Here was my original inquiry. Sorry it took so long for my summary.
I was wondering if anyone has ever come across or has a good document(s) explaining why it isn't a good idea to create references across subassemblies. For example in an upper level assembly assemble an component into a subassembly using references from another subassembly. I am particularly interested in the havoc this will cause with PDMLink. Maybe I am off base here, maybe it won't cause issues.
Thanks to all that replied and here are the responses.
------- As for PDMLink havoc, it depends on your settings. If you have an association to a part, then downloading the part will also drag down the assembly. You can change your dependencies to control this but most people don't pay attention. So if the assembly is large, you could end up with a lot of files just to make a simple change. Other than this there should not be any problems with PDMLink.
------- PDM is not the reason that problems will occur. It can handle the relationships of structure since the assembly conditions are not carried up to the PDM side of things.
The problem is in the CAD side. What happens if one component that is referenced is changed and the mating reference is deleted? What happens when you use that same component in multiple assemblies and then rename it when making a change? Why create complex assembly conditions that MAY cause failures if you do something in the future without remembering what you did years ago? What if you leave the company and some new guy has to work on your assembly?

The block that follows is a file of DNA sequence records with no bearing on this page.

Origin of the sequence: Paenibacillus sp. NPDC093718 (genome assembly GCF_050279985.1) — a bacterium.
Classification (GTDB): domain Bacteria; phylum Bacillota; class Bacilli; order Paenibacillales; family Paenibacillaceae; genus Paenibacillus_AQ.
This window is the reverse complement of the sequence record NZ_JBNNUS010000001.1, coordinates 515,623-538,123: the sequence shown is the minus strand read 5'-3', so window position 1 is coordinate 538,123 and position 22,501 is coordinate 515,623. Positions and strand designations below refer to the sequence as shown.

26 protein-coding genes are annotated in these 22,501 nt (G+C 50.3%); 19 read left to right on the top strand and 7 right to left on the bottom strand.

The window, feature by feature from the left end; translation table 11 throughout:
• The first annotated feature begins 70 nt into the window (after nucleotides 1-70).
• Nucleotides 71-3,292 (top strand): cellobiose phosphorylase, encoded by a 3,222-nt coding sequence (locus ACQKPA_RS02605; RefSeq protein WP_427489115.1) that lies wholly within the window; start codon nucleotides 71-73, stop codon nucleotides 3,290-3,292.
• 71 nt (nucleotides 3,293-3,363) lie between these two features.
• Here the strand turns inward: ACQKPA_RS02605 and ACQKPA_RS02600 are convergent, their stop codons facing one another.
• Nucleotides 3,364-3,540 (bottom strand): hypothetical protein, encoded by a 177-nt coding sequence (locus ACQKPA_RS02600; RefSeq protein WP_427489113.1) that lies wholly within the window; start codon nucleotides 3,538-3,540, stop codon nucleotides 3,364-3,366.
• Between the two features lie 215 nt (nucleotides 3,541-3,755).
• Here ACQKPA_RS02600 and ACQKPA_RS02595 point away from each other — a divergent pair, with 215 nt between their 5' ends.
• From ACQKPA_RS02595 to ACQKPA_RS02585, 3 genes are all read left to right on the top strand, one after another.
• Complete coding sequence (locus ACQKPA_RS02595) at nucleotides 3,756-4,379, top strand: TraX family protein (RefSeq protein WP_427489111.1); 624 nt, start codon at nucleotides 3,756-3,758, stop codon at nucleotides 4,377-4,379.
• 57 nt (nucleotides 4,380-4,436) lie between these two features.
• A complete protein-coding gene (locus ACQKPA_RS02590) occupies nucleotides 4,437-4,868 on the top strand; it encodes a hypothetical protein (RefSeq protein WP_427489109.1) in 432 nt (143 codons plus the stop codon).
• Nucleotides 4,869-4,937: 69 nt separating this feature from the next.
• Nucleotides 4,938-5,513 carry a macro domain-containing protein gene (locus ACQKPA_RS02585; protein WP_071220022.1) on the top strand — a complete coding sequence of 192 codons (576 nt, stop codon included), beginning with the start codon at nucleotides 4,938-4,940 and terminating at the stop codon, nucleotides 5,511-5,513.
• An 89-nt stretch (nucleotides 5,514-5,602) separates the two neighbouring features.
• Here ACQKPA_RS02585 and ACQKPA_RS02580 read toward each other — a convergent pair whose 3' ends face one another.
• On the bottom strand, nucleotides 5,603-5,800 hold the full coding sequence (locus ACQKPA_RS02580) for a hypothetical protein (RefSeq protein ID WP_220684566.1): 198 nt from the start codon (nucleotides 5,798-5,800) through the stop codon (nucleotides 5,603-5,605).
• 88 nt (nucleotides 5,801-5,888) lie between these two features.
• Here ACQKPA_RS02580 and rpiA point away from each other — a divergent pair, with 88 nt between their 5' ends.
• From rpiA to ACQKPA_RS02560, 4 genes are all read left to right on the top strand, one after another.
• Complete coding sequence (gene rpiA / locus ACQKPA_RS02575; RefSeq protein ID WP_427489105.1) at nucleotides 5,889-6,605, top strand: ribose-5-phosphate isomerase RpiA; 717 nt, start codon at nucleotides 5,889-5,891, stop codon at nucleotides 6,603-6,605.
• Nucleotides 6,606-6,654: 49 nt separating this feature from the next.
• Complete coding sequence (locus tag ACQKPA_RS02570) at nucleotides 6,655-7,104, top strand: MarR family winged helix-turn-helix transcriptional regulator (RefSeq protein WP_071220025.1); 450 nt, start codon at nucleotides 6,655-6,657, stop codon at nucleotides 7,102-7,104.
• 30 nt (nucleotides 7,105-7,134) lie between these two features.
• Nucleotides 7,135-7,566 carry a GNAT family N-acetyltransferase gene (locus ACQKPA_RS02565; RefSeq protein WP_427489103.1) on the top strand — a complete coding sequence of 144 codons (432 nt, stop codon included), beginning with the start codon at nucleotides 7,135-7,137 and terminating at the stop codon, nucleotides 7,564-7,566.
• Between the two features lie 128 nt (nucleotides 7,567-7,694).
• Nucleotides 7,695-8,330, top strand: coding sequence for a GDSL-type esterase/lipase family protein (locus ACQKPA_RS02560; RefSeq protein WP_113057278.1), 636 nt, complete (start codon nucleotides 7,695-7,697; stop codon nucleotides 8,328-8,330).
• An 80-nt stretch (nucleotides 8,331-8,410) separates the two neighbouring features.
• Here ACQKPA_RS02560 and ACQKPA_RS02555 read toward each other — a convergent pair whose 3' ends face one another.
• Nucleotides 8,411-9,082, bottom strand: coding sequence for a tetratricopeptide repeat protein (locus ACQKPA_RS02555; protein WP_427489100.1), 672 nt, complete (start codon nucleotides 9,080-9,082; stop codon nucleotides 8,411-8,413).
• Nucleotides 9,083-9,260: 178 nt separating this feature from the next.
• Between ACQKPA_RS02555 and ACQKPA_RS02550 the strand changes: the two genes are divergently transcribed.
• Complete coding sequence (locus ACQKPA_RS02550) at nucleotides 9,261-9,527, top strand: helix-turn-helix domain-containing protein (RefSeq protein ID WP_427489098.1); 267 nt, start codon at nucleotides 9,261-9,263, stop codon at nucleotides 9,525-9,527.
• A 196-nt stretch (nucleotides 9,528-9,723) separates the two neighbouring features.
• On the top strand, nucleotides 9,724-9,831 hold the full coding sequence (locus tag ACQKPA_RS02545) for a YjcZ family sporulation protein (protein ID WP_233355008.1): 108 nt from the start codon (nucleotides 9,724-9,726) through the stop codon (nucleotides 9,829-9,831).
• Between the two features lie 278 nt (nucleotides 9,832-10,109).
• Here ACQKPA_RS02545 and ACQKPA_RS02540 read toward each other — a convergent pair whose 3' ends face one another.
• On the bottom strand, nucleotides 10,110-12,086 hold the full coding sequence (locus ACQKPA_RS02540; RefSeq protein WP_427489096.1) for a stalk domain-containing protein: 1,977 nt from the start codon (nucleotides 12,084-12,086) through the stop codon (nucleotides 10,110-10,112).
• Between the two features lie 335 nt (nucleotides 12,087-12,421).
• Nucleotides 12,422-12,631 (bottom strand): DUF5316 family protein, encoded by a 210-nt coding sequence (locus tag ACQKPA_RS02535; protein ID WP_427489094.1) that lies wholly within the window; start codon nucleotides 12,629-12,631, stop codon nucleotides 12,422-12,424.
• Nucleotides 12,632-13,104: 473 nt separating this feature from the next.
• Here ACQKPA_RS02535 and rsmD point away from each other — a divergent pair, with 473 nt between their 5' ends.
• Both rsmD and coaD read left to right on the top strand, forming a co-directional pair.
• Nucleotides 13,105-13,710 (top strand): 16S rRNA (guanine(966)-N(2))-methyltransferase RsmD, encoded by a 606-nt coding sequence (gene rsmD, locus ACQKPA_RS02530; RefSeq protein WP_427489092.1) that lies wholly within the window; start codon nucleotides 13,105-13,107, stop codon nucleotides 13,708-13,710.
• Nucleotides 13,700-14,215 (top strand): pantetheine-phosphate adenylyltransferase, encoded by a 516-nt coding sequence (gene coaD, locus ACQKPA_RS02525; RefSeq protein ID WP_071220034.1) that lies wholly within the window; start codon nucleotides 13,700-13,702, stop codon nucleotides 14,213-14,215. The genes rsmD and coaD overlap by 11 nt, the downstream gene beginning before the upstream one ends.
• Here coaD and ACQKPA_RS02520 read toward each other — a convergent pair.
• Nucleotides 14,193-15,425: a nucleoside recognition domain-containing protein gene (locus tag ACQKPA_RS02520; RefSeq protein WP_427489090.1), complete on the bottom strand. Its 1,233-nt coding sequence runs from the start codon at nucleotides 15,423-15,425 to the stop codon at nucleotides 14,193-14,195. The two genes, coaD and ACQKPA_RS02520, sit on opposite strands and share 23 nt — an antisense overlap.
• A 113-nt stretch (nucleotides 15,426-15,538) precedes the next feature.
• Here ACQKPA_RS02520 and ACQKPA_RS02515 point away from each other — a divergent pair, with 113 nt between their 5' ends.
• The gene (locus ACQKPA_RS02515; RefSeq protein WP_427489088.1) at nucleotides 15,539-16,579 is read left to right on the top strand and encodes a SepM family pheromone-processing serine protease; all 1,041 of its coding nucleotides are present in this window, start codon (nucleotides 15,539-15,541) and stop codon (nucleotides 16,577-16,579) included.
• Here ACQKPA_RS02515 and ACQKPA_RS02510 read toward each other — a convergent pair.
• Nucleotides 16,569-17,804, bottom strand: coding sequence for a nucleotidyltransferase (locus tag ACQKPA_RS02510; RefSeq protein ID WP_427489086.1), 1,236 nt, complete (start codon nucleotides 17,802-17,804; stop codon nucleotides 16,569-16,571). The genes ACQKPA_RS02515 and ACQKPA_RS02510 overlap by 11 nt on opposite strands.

There are methods for doing some of the sub-sub relations, but you need to understand them. Skeleton parts are good for providing the reference structure for component placement.
KISS - Keep It Simple and Smart ------- Well there is the issue of references. Checking out of PDM is also going to bring the top level for regeneration.
I try to constrain my sub-assemblies and part to the top-level assembly datums, axes, etc. whenever possible. That way if a sub-assembly or part changes or fails there are no children that won't regenerate or fail also.
------- I don't know if I would consider it a problem I would say you just need to understand what it is doing. The main thing to realize is that in order for that subassembly to properly regenerate, the higher level assembly must be present and not just be present be in RAM. If it is not then you will see a warning in the message window that tells you that the references are missing and it is using the last placement. This is not a good thing because if the design is changing then you want it in the proper position and make sure that the references that it uses are still present. In other words your lower level assembly will be tied to the upper level assembly. This also becomes a problem when you go to copy that lower level assembly because it is referencing the upper level and it will drag that one along. -------